Another message claims that drinking hot water and salt/vinegar water gargles can cure COVID-19. The viral message also claims that the disease, before attacking the lungs, remains in the throat for a period of four days.
But The Quint spoke with Dr Suranjit Chatterjee, Senior Consultant, Internal Medicine at Indraprastha Apollo Hospitals, who said that there’s no medical evidence known to him that suggests coronavirus remains in the throat for four days before attacking the lungs.
“The claim that hot water gargles can treat coronavirus is completely wrong and there is no medical basis for such claims.” he said.
In yet another example of fake news, a message, along with a picture, is being circulated to claim that doctors have finally found the cure for COVID-19.
The message reads, “Great news! Carona virus vaccine ready. Able to cure patient within 3 hours after injection. Hats off to US Scientists. Right now Trump announced that Roche Medical Company will launch the vaccine next Sunday, and millions of doses are ready from it !!! #Covid_19india #Corona (sic).”
But the picture actually shows not the medicine for coronavirus, but the diagnosis kit. Moreover, no cure for coronavirus has been found yet, and doctors and researchers are still exploring different anti-viral drugs for treatment options.
4. Did Kanika Kapoor Infect Prince Charles With COVID-19? No!
Soon after news of Prince Charles being tested positive for COVID-19 hit the headlines, images of him with Kanika Kapoor went viral with a claim that she had infected the 71-year-old British royal with the virus.
The Bollywood singer, who is currently undergoing treatment for COVID-19 at the Sanjay Gandhi Postgraduate Institute of Medical Sciences in Lucknow, faced heavy criticism for allegedly hiding her travel history after her return from the UK.
However, the viral image is not recent but from 2015, when the singer attended the Elephant Family charity ‘Travels to my Elephants’, hosted by Prince Charles and Camilla, Duchess of Cornwall.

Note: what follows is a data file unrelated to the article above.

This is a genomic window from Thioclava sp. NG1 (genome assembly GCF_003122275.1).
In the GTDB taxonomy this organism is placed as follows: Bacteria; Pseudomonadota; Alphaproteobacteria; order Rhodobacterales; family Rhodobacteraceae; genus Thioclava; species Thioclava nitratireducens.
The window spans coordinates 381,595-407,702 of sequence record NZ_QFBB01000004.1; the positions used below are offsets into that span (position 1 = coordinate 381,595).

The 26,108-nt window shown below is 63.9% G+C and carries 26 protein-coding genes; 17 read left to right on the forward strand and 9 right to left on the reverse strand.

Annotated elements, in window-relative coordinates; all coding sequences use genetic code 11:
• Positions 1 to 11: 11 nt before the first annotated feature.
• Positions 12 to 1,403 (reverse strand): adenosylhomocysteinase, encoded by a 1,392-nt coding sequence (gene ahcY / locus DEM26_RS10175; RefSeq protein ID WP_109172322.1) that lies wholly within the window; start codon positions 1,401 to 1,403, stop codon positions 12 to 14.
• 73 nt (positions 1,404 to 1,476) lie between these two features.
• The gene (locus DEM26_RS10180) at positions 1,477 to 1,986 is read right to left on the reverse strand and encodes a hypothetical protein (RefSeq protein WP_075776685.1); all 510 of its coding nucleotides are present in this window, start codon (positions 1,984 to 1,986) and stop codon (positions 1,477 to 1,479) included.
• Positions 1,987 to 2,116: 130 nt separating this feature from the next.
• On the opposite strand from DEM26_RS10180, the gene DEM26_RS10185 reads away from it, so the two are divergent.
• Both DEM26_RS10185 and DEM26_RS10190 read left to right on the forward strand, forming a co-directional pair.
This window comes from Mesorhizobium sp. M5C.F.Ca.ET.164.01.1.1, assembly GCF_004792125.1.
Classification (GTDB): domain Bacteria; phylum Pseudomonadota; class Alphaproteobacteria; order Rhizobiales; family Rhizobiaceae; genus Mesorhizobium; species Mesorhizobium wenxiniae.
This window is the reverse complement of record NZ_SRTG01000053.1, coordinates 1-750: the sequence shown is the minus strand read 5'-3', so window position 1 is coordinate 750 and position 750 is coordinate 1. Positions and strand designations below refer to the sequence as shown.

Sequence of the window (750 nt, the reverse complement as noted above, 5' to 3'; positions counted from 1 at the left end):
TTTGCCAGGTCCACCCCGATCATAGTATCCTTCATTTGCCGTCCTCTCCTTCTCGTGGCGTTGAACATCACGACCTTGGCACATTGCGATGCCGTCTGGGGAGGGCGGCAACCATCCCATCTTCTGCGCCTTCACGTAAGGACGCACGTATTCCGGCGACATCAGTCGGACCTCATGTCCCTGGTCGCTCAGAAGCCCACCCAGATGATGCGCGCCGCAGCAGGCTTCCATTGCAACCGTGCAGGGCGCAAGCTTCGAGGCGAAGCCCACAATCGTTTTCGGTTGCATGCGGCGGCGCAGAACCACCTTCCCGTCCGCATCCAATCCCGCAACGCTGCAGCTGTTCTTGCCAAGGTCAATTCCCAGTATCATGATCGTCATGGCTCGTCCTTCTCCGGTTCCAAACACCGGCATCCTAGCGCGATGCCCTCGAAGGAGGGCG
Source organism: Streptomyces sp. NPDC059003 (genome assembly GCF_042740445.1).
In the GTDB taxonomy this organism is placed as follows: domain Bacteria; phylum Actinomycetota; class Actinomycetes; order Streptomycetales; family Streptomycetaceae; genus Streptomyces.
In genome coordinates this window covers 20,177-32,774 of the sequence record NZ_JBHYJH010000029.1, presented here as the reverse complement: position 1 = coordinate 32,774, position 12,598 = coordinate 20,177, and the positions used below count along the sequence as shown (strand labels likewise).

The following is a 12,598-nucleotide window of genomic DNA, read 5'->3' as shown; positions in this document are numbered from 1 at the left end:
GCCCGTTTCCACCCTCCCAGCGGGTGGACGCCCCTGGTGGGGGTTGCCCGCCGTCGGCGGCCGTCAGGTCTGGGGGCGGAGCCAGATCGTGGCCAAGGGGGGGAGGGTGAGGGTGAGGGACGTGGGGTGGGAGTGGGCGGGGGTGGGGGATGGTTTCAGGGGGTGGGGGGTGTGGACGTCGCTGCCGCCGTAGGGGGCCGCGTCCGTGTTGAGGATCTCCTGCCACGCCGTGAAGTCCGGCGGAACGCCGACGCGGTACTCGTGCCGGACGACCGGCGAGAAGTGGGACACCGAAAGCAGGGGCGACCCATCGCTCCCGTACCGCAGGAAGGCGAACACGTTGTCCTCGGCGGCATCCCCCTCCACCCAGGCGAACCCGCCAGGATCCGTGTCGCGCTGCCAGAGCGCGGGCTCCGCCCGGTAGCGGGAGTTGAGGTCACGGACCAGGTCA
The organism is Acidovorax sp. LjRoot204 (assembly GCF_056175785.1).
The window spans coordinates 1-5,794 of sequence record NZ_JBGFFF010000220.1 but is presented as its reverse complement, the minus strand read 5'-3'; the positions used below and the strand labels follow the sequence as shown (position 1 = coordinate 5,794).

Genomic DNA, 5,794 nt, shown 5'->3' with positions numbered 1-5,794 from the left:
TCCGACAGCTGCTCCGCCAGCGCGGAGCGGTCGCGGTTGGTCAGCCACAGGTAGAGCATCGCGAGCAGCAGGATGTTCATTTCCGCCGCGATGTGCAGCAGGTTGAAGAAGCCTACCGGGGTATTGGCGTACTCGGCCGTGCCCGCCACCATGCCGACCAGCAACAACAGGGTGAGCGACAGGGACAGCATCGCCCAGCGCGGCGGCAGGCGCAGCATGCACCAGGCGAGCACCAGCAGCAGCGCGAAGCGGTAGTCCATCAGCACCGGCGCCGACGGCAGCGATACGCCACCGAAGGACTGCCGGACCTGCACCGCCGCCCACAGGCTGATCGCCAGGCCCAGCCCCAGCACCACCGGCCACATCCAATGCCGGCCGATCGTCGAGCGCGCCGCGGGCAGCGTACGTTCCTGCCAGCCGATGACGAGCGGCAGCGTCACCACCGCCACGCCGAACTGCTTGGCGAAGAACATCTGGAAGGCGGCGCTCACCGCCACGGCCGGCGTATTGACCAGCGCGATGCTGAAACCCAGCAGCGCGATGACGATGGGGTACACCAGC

Read the full story here.
5. Italy Targeted by Fake News
A photo which shows a couple standing close to each other went viral with the claim that the two of them are doctors in Italy and were saying their last goodbyes, having become infected with coronavirus.
But in reality, this is actually a photo of a couple kissing at the Barcelona airport, captured by an Associated Press photographer some two weeks ago, amid the travel ban announced by US President Donald Trump.
In another piece of fake news targeting Italy, a photo of Brazilian President Jair Bolsonaro went viral with the claim that it shows the President of Italy crying because of the coronavirus pandemic.
However, as is clear, while Bolsonaro is most certainly not the President of Italy, the photo, according to a report, actually shows him crying “in an evangelical Thanksgiving service at the Planalto Palace when he remembered the knife attack he suffered in Juiz de Fora (MG), during the 2018 election campaign.”
As the pandemic continues to kill massive numbers in Italy, an image showing mass graves is being shared to insinuate that it is from Italy where people are being buried en masse.
But the image is not from Italy. It’s actually taken from a scene from the film ‘Contagion’ released in 2011 and is being used to falsely claim that it shows mass graves in Italy.
You can read all our coronavirus related fact-checked stories here.